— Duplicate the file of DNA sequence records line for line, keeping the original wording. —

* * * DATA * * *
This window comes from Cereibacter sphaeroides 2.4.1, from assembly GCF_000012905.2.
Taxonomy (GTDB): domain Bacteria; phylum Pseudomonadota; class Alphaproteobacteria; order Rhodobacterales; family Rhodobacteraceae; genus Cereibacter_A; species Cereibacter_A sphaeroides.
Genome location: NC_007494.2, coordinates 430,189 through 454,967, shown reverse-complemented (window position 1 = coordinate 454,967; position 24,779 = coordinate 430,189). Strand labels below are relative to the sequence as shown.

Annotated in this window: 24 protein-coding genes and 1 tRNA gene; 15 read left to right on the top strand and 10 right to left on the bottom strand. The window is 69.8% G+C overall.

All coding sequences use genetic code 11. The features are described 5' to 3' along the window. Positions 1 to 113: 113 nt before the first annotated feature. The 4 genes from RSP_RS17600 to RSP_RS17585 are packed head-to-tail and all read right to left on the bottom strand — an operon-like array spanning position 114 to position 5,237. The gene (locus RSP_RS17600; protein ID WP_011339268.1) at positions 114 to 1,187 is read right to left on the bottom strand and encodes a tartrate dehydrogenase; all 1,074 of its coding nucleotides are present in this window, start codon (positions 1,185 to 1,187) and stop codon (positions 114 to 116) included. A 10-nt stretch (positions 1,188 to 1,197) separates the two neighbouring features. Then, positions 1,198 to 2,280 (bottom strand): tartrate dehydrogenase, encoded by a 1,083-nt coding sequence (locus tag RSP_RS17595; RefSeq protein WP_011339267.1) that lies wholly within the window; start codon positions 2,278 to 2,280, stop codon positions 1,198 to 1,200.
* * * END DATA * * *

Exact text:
This window comes from Cereibacter sphaeroides 2.4.1, from assembly GCF_000012905.2.
Taxonomy (GTDB): domain Bacteria; phylum Pseudomonadota; class Alphaproteobacteria; order Rhodobacterales; family Rhodobacteraceae; genus Cereibacter_A; species Cereibacter_A sphaeroides.
Genome location: NC_007494.2, coordinates 430,189 through 454,967, shown reverse-complemented (window position 1 = coordinate 454,967; position 24,779 = coordinate 430,189). Strand labels below are relative to the sequence as shown.

Annotated in this window: 24 protein-coding genes and 1 tRNA gene; 15 read left to right on the top strand and 10 right to left on the bottom strand. The window is 69.8% G+C overall.

All coding sequences use genetic code 11. The features are described 5' to 3' along the window. Positions 1 to 113: 113 nt before the first annotated feature. The 4 genes from RSP_RS17600 to RSP_RS17585 are packed head-to-tail and all read right to left on the bottom strand — an operon-like array spanning position 114 to position 5,237. The gene (locus RSP_RS17600; protein ID WP_011339268.1) at positions 114 to 1,187 is read right to left on the bottom strand and encodes a tartrate dehydrogenase; all 1,074 of its coding nucleotides are present in this window, start codon (positions 1,185 to 1,187) and stop codon (positions 114 to 116) included. A 10-nt stretch (positions 1,188 to 1,197) separates the two neighbouring features. Then, positions 1,198 to 2,280 (bottom strand): tartrate dehydrogenase, encoded by a 1,083-nt coding sequence (locus tag RSP_RS17595; RefSeq protein WP_011339267.1) that lies wholly within the window; start codon positions 2,278 to 2,280, stop codon positions 1,198 to 1,200.